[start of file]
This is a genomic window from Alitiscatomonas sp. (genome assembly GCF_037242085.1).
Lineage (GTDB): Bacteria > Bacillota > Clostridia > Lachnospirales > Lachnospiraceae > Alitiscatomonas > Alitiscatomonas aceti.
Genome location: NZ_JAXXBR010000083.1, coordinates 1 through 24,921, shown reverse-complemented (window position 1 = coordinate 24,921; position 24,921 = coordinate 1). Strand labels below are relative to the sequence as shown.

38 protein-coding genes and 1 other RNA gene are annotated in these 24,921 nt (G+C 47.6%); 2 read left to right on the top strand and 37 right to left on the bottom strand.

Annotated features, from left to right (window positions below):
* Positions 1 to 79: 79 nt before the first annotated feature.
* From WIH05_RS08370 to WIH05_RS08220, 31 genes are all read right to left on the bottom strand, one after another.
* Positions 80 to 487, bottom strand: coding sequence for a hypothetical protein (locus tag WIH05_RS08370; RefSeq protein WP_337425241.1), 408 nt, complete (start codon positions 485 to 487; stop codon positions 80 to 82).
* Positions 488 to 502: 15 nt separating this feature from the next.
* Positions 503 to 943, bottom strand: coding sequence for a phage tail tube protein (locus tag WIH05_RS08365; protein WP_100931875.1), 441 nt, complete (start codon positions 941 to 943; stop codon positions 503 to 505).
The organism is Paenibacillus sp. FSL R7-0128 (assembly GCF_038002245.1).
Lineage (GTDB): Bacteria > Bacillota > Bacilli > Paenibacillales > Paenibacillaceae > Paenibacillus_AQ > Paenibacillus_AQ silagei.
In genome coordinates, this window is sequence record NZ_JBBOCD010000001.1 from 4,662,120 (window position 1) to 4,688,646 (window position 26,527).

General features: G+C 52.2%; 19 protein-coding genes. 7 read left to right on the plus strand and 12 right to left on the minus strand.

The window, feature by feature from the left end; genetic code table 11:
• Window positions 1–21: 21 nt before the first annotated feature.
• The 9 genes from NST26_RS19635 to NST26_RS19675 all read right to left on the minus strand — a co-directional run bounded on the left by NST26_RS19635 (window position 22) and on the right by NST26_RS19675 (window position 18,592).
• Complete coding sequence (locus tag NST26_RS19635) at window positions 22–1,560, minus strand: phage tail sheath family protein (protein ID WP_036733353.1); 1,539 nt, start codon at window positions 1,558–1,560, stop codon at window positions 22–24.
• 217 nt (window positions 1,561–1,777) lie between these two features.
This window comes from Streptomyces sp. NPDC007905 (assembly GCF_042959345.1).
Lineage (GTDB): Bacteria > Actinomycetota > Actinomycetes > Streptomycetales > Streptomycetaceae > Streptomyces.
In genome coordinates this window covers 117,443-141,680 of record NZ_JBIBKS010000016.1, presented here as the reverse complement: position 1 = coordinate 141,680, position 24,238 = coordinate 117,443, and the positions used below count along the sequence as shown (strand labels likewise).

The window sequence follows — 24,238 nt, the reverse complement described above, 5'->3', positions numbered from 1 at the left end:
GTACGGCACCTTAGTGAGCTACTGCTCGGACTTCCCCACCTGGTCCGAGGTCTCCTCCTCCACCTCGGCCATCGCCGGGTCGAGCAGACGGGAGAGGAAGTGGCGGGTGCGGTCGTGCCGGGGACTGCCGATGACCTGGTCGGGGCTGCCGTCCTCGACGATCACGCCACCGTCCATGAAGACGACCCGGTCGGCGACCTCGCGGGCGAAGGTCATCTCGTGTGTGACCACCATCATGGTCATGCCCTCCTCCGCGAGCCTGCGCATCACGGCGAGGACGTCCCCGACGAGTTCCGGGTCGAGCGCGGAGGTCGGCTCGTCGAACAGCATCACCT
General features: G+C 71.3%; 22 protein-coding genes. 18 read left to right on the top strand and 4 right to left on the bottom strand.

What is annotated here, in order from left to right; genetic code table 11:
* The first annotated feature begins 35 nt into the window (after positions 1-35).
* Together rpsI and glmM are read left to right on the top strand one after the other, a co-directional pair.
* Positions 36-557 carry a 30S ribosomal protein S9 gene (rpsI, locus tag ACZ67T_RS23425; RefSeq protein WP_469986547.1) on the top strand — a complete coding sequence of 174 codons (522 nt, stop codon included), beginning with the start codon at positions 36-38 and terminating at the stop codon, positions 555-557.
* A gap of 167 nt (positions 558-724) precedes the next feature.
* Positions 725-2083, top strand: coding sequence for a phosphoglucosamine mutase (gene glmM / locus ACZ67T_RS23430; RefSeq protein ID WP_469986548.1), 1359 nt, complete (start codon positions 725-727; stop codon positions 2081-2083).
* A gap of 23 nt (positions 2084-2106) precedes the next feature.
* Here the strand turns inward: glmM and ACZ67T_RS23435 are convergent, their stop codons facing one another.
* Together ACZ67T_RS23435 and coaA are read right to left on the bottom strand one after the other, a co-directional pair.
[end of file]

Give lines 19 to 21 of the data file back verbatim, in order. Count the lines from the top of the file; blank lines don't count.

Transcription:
• 217 nt (window positions 1,561–1,777) lie between these two features.
This window comes from Streptomyces sp. NPDC007905 (assembly GCF_042959345.1).
Lineage (GTDB): Bacteria > Actinomycetota > Actinomycetes > Streptomycetales > Streptomycetaceae > Streptomyces.